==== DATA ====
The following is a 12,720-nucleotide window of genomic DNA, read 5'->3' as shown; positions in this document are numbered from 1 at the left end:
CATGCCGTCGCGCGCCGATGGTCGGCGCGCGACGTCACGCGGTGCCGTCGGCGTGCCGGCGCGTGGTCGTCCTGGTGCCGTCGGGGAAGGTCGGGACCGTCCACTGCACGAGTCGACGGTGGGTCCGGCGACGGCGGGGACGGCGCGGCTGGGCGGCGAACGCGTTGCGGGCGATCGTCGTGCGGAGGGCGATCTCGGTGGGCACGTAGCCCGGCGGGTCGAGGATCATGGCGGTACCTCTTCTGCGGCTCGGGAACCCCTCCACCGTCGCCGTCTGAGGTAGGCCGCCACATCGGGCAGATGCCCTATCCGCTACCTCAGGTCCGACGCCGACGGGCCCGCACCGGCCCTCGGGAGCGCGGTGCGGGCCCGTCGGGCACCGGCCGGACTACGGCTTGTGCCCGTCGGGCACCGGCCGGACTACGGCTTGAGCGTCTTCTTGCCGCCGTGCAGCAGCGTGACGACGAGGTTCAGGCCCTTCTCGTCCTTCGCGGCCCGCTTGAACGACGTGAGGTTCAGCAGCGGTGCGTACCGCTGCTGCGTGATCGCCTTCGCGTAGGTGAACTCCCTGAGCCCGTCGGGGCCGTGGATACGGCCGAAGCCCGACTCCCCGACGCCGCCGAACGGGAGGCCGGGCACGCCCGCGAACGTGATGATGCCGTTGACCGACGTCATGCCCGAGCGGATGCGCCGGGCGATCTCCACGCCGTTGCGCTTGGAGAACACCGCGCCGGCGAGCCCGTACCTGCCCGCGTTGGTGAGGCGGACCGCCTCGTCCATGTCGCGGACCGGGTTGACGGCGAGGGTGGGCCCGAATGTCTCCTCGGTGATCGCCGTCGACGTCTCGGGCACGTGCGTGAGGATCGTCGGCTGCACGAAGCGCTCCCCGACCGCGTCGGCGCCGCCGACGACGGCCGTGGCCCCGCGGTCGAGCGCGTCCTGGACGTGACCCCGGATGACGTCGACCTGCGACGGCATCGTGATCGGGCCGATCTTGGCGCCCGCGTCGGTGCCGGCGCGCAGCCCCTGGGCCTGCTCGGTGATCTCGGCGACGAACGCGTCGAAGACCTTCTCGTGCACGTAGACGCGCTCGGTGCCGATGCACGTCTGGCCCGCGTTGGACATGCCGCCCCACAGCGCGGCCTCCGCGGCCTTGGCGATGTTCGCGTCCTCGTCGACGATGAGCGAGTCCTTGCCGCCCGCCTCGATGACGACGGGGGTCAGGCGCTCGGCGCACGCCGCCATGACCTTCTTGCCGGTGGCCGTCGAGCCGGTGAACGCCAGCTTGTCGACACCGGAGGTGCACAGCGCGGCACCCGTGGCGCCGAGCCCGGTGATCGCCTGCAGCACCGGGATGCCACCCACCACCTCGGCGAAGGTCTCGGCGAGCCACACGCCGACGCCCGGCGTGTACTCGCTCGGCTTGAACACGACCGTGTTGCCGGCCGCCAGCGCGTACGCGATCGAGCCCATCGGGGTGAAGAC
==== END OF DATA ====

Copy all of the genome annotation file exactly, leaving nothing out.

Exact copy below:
The following is a 12,720-nucleotide window of genomic DNA, read 5'->3' as shown; positions in this document are numbered from 1 at the left end:
CATGCCGTCGCGCGCCGATGGTCGGCGCGCGACGTCACGCGGTGCCGTCGGCGTGCCGGCGCGTGGTCGTCCTGGTGCCGTCGGGGAAGGTCGGGACCGTCCACTGCACGAGTCGACGGTGGGTCCGGCGACGGCGGGGACGGCGCGGCTGGGCGGCGAACGCGTTGCGGGCGATCGTCGTGCGGAGGGCGATCTCGGTGGGCACGTAGCCCGGCGGGTCGAGGATCATGGCGGTACCTCTTCTGCGGCTCGGGAACCCCTCCACCGTCGCCGTCTGAGGTAGGCCGCCACATCGGGCAGATGCCCTATCCGCTACCTCAGGTCCGACGCCGACGGGCCCGCACCGGCCCTCGGGAGCGCGGTGCGGGCCCGTCGGGCACCGGCCGGACTACGGCTTGTGCCCGTCGGGCACCGGCCGGACTACGGCTTGAGCGTCTTCTTGCCGCCGTGCAGCAGCGTGACGACGAGGTTCAGGCCCTTCTCGTCCTTCGCGGCCCGCTTGAACGACGTGAGGTTCAGCAGCGGTGCGTACCGCTGCTGCGTGATCGCCTTCGCGTAGGTGAACTCCCTGAGCCCGTCGGGGCCGTGGATACGGCCGAAGCCCGACTCCCCGACGCCGCCGAACGGGAGGCCGGGCACGCCCGCGAACGTGATGATGCCGTTGACCGACGTCATGCCCGAGCGGATGCGCCGGGCGATCTCCACGCCGTTGCGCTTGGAGAACACCGCGCCGGCGAGCCCGTACCTGCCCGCGTTGGTGAGGCGGACCGCCTCGTCCATGTCGCGGACCGGGTTGACGGCGAGGGTGGGCCCGAATGTCTCCTCGGTGATCGCCGTCGACGTCTCGGGCACGTGCGTGAGGATCGTCGGCTGCACGAAGCGCTCCCCGACCGCGTCGGCGCCGCCGACGACGGCCGTGGCCCCGCGGTCGAGCGCGTCCTGGACGTGACCCCGGATGACGTCGACCTGCGACGGCATCGTGATCGGGCCGATCTTGGCGCCCGCGTCGGTGCCGGCGCGCAGCCCCTGGGCCTGCTCGGTGATCTCGGCGACGAACGCGTCGAAGACCTTCTCGTGCACGTAGACGCGCTCGGTGCCGATGCACGTCTGGCCCGCGTTGGACATGCCGCCCCACAGCGCGGCCTCCGCGGCCTTGGCGATGTTCGCGTCCTCGTCGACGATGAGCGAGTCCTTGCCGCCCGCCTCGATGACGACGGGGGTCAGGCGCTCGGCGCACGCCGCCATGACCTTCTTGCCGGTGGCCGTCGAGCCGGTGAACGCCAGCTTGTCGACACCGGAGGTGCACAGCGCGGCACCCGTGGCGCCGAGCCCGGTGATCGCCTGCAGCACCGGGATGCCACCCACCACCTCGGCGAAGGTCTCGGCGAGCCACACGCCGACGCCCGGCGTGTACTCGCTCGGCTTGAACACGACCGTGTTGCCGGCCGCCAGCGCGTACGCGATCGAGCCCATCGGGGTGAAGAC